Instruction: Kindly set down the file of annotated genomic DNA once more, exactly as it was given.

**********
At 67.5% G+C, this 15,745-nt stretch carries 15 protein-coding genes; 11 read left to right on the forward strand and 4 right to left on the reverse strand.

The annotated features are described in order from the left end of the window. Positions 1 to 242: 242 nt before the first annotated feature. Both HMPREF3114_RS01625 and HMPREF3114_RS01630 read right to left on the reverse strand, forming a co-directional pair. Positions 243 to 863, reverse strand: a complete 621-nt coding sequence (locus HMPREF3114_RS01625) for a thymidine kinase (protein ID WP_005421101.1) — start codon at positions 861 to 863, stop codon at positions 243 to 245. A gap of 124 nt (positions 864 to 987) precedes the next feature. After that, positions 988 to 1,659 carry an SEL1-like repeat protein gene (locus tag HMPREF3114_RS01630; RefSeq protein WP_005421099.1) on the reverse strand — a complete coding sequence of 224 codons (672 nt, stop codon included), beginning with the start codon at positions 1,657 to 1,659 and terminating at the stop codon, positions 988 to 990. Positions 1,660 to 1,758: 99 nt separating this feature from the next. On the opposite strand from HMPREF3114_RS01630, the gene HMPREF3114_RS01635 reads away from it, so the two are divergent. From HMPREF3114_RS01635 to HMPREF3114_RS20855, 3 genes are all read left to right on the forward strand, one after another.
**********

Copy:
At 67.5% G+C, this 15,745-nt stretch carries 15 protein-coding genes; 11 read left to right on the forward strand and 4 right to left on the reverse strand.

The annotated features are described in order from the left end of the window. Positions 1 to 242: 242 nt before the first annotated feature. Both HMPREF3114_RS01625 and HMPREF3114_RS01630 read right to left on the reverse strand, forming a co-directional pair. Positions 243 to 863, reverse strand: a complete 621-nt coding sequence (locus HMPREF3114_RS01625) for a thymidine kinase (protein ID WP_005421101.1) — start codon at positions 861 to 863, stop codon at positions 243 to 245. A gap of 124 nt (positions 864 to 987) precedes the next feature. After that, positions 988 to 1,659 carry an SEL1-like repeat protein gene (locus tag HMPREF3114_RS01630; RefSeq protein WP_005421099.1) on the reverse strand — a complete coding sequence of 224 codons (672 nt, stop codon included), beginning with the start codon at positions 1,657 to 1,659 and terminating at the stop codon, positions 988 to 990. Positions 1,660 to 1,758: 99 nt separating this feature from the next. On the opposite strand from HMPREF3114_RS01630, the gene HMPREF3114_RS01635 reads away from it, so the two are divergent. From HMPREF3114_RS01635 to HMPREF3114_RS20855, 3 genes are all read left to right on the forward strand, one after another.